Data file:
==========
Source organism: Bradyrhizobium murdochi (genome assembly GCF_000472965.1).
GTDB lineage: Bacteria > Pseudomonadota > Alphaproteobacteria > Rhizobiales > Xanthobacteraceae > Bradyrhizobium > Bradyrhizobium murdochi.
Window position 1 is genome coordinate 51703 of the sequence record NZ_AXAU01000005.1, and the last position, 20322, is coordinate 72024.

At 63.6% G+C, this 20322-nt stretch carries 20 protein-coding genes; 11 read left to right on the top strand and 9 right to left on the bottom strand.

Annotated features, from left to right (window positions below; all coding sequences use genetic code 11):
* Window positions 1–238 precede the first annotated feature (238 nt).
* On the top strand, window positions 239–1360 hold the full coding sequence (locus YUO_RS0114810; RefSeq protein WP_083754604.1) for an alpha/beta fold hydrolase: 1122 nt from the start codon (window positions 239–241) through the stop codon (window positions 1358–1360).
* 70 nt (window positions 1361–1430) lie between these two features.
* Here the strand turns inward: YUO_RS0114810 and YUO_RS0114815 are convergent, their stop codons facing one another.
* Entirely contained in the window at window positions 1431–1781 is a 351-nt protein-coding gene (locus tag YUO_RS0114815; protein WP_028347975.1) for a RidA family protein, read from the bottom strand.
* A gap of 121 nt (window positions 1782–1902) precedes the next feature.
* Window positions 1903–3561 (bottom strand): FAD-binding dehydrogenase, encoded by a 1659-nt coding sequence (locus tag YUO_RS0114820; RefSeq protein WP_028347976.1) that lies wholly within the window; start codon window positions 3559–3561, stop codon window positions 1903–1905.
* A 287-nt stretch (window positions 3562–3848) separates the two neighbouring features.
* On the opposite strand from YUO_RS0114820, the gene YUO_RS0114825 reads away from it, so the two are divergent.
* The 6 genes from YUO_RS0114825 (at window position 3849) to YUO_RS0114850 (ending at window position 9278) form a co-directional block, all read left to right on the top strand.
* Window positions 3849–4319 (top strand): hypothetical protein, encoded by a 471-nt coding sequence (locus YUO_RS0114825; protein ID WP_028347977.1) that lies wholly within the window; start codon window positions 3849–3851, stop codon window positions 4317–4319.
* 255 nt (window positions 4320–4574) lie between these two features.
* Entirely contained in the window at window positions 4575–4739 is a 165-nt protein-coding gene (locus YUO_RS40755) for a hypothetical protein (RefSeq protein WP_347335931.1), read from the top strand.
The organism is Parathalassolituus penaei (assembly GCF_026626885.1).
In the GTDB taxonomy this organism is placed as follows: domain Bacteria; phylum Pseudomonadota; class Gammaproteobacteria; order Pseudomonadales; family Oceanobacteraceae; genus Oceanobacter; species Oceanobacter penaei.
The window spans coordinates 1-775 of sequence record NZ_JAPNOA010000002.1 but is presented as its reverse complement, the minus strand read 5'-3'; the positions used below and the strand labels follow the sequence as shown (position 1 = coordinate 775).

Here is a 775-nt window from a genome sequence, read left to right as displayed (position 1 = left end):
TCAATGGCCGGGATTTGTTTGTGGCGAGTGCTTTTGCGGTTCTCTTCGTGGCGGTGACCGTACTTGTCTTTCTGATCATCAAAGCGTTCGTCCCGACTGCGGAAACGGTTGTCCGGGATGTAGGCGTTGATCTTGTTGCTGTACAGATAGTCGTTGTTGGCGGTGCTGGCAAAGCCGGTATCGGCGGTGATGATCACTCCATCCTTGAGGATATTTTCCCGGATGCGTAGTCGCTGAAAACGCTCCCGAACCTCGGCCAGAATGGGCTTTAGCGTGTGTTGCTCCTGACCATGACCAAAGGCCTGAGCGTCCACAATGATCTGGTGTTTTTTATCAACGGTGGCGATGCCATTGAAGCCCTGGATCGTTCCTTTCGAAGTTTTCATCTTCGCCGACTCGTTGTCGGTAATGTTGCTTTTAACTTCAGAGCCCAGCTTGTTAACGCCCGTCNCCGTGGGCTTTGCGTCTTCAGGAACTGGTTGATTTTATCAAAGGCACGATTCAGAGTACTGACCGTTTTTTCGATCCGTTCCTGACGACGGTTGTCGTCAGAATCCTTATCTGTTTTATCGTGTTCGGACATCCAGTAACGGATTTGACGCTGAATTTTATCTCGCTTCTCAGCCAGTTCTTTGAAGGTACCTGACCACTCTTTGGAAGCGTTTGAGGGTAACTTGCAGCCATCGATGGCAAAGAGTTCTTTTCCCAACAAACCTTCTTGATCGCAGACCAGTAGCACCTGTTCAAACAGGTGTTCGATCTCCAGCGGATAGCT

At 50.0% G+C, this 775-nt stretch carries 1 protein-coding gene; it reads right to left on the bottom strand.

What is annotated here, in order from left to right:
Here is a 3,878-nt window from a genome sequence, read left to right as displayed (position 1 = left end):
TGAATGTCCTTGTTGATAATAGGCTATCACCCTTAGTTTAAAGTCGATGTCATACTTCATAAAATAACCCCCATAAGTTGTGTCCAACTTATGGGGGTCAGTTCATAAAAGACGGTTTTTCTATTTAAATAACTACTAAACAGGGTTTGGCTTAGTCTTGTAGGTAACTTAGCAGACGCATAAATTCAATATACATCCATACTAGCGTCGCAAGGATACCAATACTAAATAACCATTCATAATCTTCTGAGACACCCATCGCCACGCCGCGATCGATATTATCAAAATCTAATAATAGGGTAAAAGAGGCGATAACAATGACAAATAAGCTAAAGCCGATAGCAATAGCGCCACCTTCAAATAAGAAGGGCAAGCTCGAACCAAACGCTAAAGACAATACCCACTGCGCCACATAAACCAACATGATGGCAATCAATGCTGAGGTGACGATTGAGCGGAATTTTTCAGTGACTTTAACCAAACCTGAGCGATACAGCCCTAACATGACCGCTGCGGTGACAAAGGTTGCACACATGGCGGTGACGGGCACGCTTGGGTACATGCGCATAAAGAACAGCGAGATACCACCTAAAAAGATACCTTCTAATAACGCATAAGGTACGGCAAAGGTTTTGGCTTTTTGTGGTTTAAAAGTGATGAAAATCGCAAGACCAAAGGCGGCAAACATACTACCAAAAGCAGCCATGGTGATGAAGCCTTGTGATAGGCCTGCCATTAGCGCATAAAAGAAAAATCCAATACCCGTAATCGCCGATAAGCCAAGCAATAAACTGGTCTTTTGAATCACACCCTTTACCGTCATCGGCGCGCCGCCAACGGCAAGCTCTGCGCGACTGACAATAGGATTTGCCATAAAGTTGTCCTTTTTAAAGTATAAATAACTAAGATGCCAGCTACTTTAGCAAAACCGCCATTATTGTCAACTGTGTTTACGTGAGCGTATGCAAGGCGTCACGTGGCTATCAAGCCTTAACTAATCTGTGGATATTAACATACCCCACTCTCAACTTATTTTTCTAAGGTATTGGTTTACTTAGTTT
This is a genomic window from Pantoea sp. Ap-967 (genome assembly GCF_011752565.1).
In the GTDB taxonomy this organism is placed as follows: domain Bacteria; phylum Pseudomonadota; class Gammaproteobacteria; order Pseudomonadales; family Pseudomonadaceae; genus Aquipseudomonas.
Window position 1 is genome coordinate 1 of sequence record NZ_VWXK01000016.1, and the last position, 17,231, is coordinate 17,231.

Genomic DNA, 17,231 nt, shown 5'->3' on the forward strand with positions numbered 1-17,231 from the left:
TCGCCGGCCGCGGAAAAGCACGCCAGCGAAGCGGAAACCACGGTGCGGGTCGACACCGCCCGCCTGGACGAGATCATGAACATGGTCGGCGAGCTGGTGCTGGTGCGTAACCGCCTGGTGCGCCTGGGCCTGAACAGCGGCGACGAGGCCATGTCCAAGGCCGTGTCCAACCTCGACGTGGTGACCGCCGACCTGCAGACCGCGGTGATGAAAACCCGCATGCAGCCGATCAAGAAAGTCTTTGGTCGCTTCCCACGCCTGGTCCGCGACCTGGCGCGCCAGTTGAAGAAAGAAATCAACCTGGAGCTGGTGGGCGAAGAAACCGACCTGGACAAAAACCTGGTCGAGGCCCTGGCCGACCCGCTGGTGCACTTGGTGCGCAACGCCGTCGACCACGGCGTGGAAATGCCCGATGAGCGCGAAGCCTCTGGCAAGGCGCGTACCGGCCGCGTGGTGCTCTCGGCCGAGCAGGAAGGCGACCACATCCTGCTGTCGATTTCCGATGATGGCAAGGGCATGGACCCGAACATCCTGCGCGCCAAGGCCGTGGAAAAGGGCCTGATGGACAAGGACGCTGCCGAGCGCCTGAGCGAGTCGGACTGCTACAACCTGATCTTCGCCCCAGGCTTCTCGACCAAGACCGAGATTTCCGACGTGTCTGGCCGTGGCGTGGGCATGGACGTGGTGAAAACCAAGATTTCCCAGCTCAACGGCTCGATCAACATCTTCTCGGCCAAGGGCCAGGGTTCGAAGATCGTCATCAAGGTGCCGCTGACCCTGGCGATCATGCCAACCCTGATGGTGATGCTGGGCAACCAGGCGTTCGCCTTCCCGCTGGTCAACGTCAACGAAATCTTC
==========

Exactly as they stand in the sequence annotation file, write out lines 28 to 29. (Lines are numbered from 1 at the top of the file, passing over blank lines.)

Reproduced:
This is a genomic window from Pantoea sp. Ap-967 (genome assembly GCF_011752565.1).
In the GTDB taxonomy this organism is placed as follows: domain Bacteria; phylum Pseudomonadota; class Gammaproteobacteria; order Pseudomonadales; family Pseudomonadaceae; genus Aquipseudomonas.